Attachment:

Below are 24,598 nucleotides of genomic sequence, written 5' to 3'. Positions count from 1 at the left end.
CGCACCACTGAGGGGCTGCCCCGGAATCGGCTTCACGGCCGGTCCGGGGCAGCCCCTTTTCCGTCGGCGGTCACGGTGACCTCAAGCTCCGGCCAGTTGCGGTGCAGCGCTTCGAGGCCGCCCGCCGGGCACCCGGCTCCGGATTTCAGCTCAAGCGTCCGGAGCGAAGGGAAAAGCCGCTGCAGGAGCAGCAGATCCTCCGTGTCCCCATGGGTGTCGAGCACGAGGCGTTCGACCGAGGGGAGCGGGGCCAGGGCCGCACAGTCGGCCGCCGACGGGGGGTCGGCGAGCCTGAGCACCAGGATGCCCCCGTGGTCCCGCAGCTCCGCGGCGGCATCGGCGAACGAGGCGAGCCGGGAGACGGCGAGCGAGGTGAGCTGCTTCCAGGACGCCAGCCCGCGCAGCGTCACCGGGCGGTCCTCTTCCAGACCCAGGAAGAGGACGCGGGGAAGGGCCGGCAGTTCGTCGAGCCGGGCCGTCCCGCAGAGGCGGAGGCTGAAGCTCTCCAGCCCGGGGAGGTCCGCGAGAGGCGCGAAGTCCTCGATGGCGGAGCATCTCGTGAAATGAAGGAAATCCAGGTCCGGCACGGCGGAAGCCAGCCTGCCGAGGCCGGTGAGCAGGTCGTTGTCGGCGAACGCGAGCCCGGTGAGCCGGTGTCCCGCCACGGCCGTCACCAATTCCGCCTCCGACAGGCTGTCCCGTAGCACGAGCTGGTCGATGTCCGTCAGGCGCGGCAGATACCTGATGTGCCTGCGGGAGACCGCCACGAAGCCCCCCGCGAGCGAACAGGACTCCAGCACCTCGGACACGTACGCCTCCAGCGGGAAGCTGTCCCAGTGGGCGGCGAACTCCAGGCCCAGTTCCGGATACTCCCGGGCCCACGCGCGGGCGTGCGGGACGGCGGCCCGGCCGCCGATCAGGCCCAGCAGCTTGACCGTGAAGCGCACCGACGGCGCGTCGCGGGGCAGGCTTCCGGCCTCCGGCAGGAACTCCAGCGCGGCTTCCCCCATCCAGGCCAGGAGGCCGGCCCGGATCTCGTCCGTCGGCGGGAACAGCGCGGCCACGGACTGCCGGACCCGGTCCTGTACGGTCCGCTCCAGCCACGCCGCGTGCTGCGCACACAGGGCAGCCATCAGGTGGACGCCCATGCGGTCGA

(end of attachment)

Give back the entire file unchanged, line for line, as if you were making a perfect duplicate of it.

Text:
Below are 24,598 nucleotides of genomic sequence, written 5' to 3'. Positions count from 1 at the left end.
CGCACCACTGAGGGGCTGCCCCGGAATCGGCTTCACGGCCGGTCCGGGGCAGCCCCTTTTCCGTCGGCGGTCACGGTGACCTCAAGCTCCGGCCAGTTGCGGTGCAGCGCTTCGAGGCCGCCCGCCGGGCACCCGGCTCCGGATTTCAGCTCAAGCGTCCGGAGCGAAGGGAAAAGCCGCTGCAGGAGCAGCAGATCCTCCGTGTCCCCATGGGTGTCGAGCACGAGGCGTTCGACCGAGGGGAGCGGGGCCAGGGCCGCACAGTCGGCCGCCGACGGGGGGTCGGCGAGCCTGAGCACCAGGATGCCCCCGTGGTCCCGCAGCTCCGCGGCGGCATCGGCGAACGAGGCGAGCCGGGAGACGGCGAGCGAGGTGAGCTGCTTCCAGGACGCCAGCCCGCGCAGCGTCACCGGGCGGTCCTCTTCCAGACCCAGGAAGAGGACGCGGGGAAGGGCCGGCAGTTCGTCGAGCCGGGCCGTCCCGCAGAGGCGGAGGCTGAAGCTCTCCAGCCCGGGGAGGTCCGCGAGAGGCGCGAAGTCCTCGATGGCGGAGCATCTCGTGAAATGAAGGAAATCCAGGTCCGGCACGGCGGAAGCCAGCCTGCCGAGGCCGGTGAGCAGGTCGTTGTCGGCGAACGCGAGCCCGGTGAGCCGGTGTCCCGCCACGGCCGTCACCAATTCCGCCTCCGACAGGCTGTCCCGTAGCACGAGCTGGTCGATGTCCGTCAGGCGCGGCAGATACCTGATGTGCCTGCGGGAGACCGCCACGAAGCCCCCCGCGAGCGAACAGGACTCCAGCACCTCGGACACGTACGCCTCCAGCGGGAAGCTGTCCCAGTGGGCGGCGAACTCCAGGCCCAGTTCCGGATACTCCCGGGCCCACGCGCGGGCGTGCGGGACGGCGGCCCGGCCGCCGATCAGGCCCAGCAGCTTGACCGTGAAGCGCACCGACGGCGCGTCGCGGGGCAGGCTTCCGGCCTCCGGCAGGAACTCCAGCGCGGCTTCCCCCATCCAGGCCAGGAGGCCGGCCCGGATCTCGTCCGTCGGCGGGAACAGCGCGGCCACGGACTGCCGGACCCGGTCCTGTACGGTCCGCTCCAGCCACGCCGCGTGCTGCGCACACAGGGCAGCCATCAGGTGGACGCCCATGCGGTCGA